[0039] The Data Extraction Module 160 extracts and manipulates data from the Wireless Telephony Network 100. The Data Extraction Module 160 is connected to a Data Analysis Node 210 such that they can convey data or instructions to one another. This connection may be any type of data connection, such as a local area network, a wide area network, or some other data communications connection. The Data Analysis Node 210 operates on the data extracted by the Data Extraction Module 160 to support consumer traffic monitoring and notification. The Data Analysis Node 210 is also connected, again by any type of data connection, to End Users 220. These connections may be through a cellular phone, such as by short message service (SMS), multimedia message service (MMS), wireless application protocol (WAP) push, or voice, or by other connections including computer networks such as the Internet or by land-line telephone. These End Users 220 represent the ultimate users of the analyses generated by the Data Analysis Node 210 and may also supply parameters used in analyses performed by the Data Analysis Node 210. These End Users 220 are also referred to herein as subscribers, that is, individuals that subscribe to a consumer traffic monitoring and notification service.

[0040] The exemplary Data Extraction Module 160 and the Data Analysis Node 220 provide two general functions. The Data Extraction Module 160 interfaces with information sources to receive information from those sources. This receipt of information may be continuous, in the sense that the information source supplies information to the Data Extraction Module 160 at regular intervals or as available. This receipt may be initiated by the information source, which may push the information to the Data Extraction Module 160. Other information my be received by the Data Extraction Module 160 based on requests from the Data Extraction Module 160 to the information source.

[0041] The Data Analysis Node 220 processes the information received by the Data Extraction Module 160 to support the needs of the End Users 220. This processing may trigger additional information needs, such that the Data Analysis Node 220 requests the information from specific information sources through the Data Extraction Module 160.

[0042] FIG. 3 depicts a block diagram 300 of a data extraction module within a consumer traffic monitoring and notification system in accordance with an exemplary embodiment of the present invention. Referring to FIGS. 1, 2 and 3, a Wireless Network Data component 310 is communicated to the Data Extraction Module 160. Specifically, in this exemplary embodiment, the Wireless Network Data 310 communicates with a Data Input and Processing Module 330. The Data Input and Processing Module 330 and a Privacy Module 340 are components of a Processor Module 320. The operations of the Data Input and Processing Module 330 are discussed in greater detail below, in connection with FIG. 5. Similarly, the operations of the Privacy Module 340 are discussed in greater detail in connection with FIG. 7, below.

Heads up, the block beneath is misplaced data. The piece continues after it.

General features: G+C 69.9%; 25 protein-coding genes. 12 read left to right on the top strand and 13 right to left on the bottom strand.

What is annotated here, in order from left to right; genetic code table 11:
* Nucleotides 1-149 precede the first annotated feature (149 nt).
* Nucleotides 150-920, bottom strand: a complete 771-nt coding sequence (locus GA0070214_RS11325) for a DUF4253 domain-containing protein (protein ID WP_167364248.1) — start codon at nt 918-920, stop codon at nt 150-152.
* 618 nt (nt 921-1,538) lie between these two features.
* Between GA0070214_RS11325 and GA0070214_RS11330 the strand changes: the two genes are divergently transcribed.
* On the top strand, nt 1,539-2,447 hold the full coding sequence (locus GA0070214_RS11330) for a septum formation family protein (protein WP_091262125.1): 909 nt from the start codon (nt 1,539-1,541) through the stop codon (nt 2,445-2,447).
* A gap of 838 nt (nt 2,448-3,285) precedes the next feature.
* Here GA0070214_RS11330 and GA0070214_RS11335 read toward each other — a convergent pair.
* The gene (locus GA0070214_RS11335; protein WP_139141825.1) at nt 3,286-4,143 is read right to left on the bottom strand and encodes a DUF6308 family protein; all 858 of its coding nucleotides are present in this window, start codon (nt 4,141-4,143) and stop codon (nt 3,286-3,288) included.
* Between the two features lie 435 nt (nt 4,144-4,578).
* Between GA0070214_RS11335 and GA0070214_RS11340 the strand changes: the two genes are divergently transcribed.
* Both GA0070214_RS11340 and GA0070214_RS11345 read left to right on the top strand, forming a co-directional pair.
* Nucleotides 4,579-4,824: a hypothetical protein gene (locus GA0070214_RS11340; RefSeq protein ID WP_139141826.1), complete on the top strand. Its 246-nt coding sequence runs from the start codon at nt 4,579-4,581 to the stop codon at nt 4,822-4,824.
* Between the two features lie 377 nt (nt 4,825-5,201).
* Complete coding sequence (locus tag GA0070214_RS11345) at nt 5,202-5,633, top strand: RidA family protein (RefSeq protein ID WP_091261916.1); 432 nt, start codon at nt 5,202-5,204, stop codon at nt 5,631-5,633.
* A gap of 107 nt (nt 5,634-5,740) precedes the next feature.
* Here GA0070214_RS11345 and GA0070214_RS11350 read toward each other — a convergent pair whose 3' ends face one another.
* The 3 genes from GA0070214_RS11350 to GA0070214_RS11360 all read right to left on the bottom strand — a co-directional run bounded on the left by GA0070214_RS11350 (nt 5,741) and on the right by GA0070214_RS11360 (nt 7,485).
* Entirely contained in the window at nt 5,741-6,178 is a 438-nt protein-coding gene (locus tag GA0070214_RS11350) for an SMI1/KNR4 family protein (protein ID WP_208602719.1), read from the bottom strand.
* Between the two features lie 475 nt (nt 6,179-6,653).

[0043] The Processor Module 320 connects to a Location Module 350. The Location Module 350 generates location data associated with mobile stations 105. The Location Module 350 is linked to the Data Analysis Node 210. The Data Analysis Node 210 can access the Location Module 350 to receive location information, or other information, associated with one or more mobile stations 105.

[0044] The components of the Data Extraction Module 160, can be controlled by a Configuration and Monitoring Module 360. The Configuration and Monitoring Module 360 monitors the performance of the Data Extraction Module 160 and sets system operating parameters.

[0045] FIG. 4a presents a block diagram 400 showing components of a consumer traffic monitoring and notification system in accordance with an exemplary embodiment of the present invention. Referring to FIG. 4a, the block diagram 400 depicts a single Data Extraction Module 160a interacting with a single Data Analysis Node 210a.

[0046] FIG. 4b presents a block diagram 410 showing components of a consumer traffic monitoring and notification system in accordance with an alternative exemplary embodiment of the present invention. Referring to FIG. 4b, the block diagram 410 depicts multiple Data Extraction Modules 160a, 160b, 160c interacting with a single Data Analysis Node 210a. One of ordinary skill in the art would appreciate that any number of Data Extraction Modules 160 could interact with a single Data Analysis Node 210. For example, wireless telephony networks for a variety of wireless carriers could each have a Data Extraction Module 160 associated with each individual network. The data extracted by these Data Extraction Modules 160 could all be accessed and operated on by a single Data Analysis Node 210.